RAMALLAH, West Bank -- As U.S. Secretary of State John Kerry returns to the region today, the American message to the Israeli and Palestinian leaders is clear: It's time to start making hard decisions.
Kerry is bringing his own ideas for the outlines of a peace deal, and early indications are that the plan will include hard-to-swallow choices for both sides.
Israeli Prime Minister Benjamin Netanyahu would likely have to recognize Israel's pre-1967 war frontier as the starting point for border talks with the Palestinians, an ideological reversal that would put him on a collision course with his hardline base.
Palestinian President Mahmoud Abbas fears he'll be pressured to recognize Israel as the homeland of the Jewish people, a step he believes would abrogate the rights of Palestinian refugees and their descendants.
A senior State Department official said Kerry would not impose ideas or seek final answers on this trip. Instead, he is allowing time for debate during the visit, which includes meetings with Netanyahu on Thursday and Abbas on Friday.
However, the official suggested that the leaders will eventually have to decide whether they are on board and that qualified acceptance watered down by reservations is not sufficient.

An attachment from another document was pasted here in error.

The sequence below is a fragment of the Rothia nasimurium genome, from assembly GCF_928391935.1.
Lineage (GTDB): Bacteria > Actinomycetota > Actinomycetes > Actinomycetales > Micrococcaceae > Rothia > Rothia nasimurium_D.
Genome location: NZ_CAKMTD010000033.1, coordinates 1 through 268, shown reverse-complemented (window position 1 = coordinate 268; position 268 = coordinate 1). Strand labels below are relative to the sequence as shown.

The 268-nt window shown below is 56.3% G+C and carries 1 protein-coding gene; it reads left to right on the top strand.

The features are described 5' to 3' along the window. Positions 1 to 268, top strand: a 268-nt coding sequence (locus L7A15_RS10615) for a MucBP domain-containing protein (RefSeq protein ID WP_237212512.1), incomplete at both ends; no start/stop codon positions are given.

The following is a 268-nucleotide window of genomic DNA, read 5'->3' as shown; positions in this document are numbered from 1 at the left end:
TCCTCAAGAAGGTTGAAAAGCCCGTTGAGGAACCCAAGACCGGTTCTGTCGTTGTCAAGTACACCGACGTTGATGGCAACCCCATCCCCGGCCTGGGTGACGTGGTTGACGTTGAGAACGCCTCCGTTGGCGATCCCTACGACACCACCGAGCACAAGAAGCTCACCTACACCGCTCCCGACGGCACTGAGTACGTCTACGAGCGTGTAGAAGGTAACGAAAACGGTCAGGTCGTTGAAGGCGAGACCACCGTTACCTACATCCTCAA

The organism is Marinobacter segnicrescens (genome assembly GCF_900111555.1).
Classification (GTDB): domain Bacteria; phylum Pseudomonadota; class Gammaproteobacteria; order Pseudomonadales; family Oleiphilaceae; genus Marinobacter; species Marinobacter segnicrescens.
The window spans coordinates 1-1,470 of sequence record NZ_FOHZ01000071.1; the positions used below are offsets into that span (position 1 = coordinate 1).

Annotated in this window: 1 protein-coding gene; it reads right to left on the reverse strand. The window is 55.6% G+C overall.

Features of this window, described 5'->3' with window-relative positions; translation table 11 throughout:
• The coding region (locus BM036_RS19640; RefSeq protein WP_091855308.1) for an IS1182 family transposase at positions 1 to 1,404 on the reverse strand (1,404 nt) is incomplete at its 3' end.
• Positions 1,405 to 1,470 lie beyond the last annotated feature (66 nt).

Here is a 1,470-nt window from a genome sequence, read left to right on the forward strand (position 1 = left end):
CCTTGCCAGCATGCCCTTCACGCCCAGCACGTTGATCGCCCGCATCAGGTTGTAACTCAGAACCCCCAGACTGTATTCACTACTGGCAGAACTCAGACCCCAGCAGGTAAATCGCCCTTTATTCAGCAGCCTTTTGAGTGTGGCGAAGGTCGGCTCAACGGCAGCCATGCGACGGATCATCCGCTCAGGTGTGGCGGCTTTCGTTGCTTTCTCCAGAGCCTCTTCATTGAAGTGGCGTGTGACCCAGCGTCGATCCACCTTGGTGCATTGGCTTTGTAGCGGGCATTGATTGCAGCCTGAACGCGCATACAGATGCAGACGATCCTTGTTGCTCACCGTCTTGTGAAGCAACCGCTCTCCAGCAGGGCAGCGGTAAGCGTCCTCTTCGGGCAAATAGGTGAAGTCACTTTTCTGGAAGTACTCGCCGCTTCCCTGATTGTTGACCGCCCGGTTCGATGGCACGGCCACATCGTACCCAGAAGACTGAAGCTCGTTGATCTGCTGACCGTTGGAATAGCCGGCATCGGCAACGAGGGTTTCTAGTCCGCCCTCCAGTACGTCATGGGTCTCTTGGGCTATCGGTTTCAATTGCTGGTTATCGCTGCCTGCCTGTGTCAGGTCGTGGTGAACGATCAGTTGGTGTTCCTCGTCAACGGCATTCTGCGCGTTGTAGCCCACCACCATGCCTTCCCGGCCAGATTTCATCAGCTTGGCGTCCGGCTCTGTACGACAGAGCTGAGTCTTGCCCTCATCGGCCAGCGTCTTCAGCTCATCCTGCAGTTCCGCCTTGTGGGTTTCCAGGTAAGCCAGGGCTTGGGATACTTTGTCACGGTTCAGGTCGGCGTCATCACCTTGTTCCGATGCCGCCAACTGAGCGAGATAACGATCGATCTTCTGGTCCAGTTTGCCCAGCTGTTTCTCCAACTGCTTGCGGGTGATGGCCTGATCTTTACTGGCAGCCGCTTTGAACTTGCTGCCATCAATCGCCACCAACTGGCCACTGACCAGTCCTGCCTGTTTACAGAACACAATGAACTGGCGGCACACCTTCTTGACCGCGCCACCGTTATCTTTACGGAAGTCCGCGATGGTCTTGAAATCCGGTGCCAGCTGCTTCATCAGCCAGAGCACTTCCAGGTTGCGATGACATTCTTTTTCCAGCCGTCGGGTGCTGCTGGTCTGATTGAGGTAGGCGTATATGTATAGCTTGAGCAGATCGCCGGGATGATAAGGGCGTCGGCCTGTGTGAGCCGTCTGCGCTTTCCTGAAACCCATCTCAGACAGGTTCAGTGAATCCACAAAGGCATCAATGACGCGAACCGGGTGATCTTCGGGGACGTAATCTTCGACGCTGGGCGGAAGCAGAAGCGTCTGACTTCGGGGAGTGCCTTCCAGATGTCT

Israeli and Palestinian negotiations resumed last summer, and just four months remain until a U.S.-set target date for a final agreement.
Underlying the ongoing impasse is the lack of agreement on ground rules. Kerry hopes that progress will be possible once the two sides agree on the outlines of a deal.
Kerry has kept his ideas for a framework under wraps, but has said the contours of a deal are known after two decades of intermittent negotiations.
The U.S. says a Palestinian state should be established alongside Israel, with the border between them based, with some modifications, on Israel's 1967 frontier, before it captured the West Bank, Gaza Strip and east Jerusalem. The Palestinians seek all three areas for their state, but agree to minor land swaps.
"I think that if you're going to be realistic about what the solution is, it's hard to see how you can end up anywhere else than there," the State Department official said Tuesday.
Netanyahu has so far refused to accept the 1967 lines as a reference.
Doing so would imply Israeli willingness to partition Jerusalem and its sensitive religious sites, give up most of the West Bank and uproot tens of thousands of close to 600,000 Israeli settlers living on occupied land. Such ideas are anathema to Israel's right-wing, including many in Netanyahu's Likud Party.
Israel withdrew from Gaza in 2005, following a dramatic decision by Israel's most famous hawk, then-Prime Minister Ariel Sharon.
Netanyahu has sent conflicting signals, accelerating settlement plans in recent months but also telling Likud legislators this week that a leader is measured by his ability to make tough decisions.
Trying to divine Netanyahu's intentions has become a national obsession.